Another masterful analysis and explanation KR.  Excellent highlighting of a critical LED feature: operating voltage.

So we are back to the summary advice I gave Caffeino:  LED auxiliary lights with LED H4 headlight on a modern MG don't need a relay but should be fused.  Otherwise use a relay with fuse.

From there we move to the higher level functions offered by Skene Lights which twowheeladdict uses: https://www.skenelights.com/

The Skene Lights website is confusing in the presentation of options.  There are basically three functions on offer:

* Photon Blaster for the front with special conspicuity flicker LED modules (will also flicker LED turn signals)

* P3 for the rear with special conspicuity flicker LED modules  (will also flicker LED turn signals)

* Light dimmers/controller for your headlight and auxiliary lights

I'm quite impressed with their offerings.  Not Guzzi prices but certainly you seem to get what you pay for.  I might be changing my mind on using the Timer Shop programmable relays.  And Rigid fog lights for "conspicuity."

WRT wire connections, KoF recommended soldering which I agree with.  And the use of adhesive (self-sealing) heat shrink tubing.  Magical!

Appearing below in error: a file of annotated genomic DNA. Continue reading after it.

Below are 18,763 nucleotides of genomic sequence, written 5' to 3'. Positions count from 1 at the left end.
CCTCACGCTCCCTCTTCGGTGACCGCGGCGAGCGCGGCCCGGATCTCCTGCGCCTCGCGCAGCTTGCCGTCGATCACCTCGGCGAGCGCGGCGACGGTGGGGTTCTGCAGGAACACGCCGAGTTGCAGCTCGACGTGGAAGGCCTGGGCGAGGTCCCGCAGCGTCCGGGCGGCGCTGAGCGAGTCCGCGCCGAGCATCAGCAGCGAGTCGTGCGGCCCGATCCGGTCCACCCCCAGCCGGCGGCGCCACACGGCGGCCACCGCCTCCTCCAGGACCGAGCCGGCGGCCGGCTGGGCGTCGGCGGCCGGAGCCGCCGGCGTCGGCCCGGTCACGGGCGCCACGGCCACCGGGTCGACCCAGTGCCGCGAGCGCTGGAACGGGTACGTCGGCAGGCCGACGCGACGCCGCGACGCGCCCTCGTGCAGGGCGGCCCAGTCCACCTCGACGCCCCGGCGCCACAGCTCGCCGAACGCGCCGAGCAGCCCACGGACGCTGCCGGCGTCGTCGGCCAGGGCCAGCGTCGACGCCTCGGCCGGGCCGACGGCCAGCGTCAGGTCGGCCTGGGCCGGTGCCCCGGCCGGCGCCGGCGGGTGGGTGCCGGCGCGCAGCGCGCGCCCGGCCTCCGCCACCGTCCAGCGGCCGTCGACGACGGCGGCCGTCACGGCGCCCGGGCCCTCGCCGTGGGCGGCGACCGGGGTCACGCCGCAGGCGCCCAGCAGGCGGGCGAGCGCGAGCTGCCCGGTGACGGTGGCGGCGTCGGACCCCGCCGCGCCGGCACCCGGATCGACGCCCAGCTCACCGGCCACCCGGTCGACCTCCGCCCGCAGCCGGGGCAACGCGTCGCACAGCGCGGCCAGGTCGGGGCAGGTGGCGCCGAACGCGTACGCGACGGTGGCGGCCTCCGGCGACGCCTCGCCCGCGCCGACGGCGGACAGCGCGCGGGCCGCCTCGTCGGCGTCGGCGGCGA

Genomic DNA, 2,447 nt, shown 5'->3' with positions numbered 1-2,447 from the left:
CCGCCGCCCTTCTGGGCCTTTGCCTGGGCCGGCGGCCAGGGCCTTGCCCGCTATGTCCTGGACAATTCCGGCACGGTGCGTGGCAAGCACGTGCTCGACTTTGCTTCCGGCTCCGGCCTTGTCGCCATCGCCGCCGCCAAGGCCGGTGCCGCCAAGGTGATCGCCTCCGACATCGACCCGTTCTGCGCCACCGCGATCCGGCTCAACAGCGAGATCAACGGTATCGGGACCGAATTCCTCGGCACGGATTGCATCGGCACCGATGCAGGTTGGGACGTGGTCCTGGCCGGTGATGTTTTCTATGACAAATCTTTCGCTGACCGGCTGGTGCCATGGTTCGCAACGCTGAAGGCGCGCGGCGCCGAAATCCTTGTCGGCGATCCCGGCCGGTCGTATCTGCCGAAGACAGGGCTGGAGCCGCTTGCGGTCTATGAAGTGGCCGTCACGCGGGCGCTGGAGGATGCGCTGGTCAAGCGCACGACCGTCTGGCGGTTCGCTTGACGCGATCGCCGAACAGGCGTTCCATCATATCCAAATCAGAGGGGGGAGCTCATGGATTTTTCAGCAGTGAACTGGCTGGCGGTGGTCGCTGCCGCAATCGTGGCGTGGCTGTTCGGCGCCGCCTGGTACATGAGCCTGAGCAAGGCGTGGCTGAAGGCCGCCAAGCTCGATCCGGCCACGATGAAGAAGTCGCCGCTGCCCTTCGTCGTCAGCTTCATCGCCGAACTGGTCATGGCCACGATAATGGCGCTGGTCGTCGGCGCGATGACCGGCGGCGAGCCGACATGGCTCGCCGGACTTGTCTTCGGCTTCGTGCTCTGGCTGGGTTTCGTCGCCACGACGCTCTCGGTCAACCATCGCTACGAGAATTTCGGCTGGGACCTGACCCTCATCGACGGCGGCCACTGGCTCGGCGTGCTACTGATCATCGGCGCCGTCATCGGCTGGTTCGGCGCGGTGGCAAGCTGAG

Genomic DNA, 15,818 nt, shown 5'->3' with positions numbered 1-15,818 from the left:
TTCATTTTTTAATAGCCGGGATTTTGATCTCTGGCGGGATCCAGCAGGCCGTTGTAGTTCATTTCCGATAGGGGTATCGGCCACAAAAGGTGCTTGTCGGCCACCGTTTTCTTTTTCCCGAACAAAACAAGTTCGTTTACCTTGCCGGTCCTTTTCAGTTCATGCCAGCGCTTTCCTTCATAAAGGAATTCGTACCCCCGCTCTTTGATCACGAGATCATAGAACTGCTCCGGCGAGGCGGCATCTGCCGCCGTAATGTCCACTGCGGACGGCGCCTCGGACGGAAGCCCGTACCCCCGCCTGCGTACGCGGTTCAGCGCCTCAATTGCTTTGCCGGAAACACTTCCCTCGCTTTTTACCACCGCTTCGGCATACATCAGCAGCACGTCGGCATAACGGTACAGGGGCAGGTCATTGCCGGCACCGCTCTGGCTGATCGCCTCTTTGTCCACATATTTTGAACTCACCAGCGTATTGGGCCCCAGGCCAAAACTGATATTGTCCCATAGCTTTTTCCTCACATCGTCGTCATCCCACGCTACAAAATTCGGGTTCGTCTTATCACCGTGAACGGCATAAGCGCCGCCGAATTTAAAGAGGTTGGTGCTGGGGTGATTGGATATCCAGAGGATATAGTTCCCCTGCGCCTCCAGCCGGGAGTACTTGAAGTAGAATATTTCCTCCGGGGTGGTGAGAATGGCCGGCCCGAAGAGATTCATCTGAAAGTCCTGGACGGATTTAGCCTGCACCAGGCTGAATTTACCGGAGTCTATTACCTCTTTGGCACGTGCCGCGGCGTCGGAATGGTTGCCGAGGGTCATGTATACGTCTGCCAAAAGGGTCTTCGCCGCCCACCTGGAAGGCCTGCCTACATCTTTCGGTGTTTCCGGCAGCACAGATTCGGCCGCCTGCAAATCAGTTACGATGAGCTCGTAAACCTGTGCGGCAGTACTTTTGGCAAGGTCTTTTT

Offline dxhall

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Re: Lets Talk Headlight Relays
« Reply #7 on: August 17, 2020, 08:15:31 AM »
Youíve got me thinking that I should put a few relays in my Eldovert, which I am presently wiring from scratch.  Where do I get the thing (donít know proper term) that the relays plug into?  It would be analogous to a fuse block.

Bert Remington

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Re: Lets Talk Headlight Relays
« Reply #8 on: August 17, 2020, 10:18:05 AM »
If you only need three relays and three fuses with superior weather protection, I recommend this https://www.amazon.com/Concours-Specialties-Waterproof-Marine-Relays/dp/B01FWILO0Y/ref=sr_1_2?dchild=1&keywords=HWB18&qid=1595887078&sr=8-2  You will need a terminal crimping tool that costs about $20.   

They have a larger one but you have to provide relays and fuses: https://www.amazon.com/Waterproof-Fuse-Relay-Block-Panel/dp/B01FWILNCS/ref=sr_1_4?dchild=1&keywords=HWB60&qid=1597676581&sr=8-4

They use the ISO 280 form factor standard so you can buy relays and fuses at Autozone, et al.

If you only need one IGNITION-ON relay, I'm partial to the Fuzeblocks FZ-1.

If you need programmable relay functions, I'm partial to https://www.amazon.com/Small-Timer-Delay-Relay-Cycling/dp/B07C4ZP23D/ref=sr_1_1?dchild=1&keywords=timer.shop&qid=1597677186&sr=8-1.  There are 5amp and 10amp versions from XDP, et al.

Solder, adhesive heat shrink, a DVOM and most important a pre-planned wiring diagram (KR sets the bar) are your friends.  Wiring is usually fun unless it's really old with cracked insulation and corroded terminals.  Best wishes. :smiley: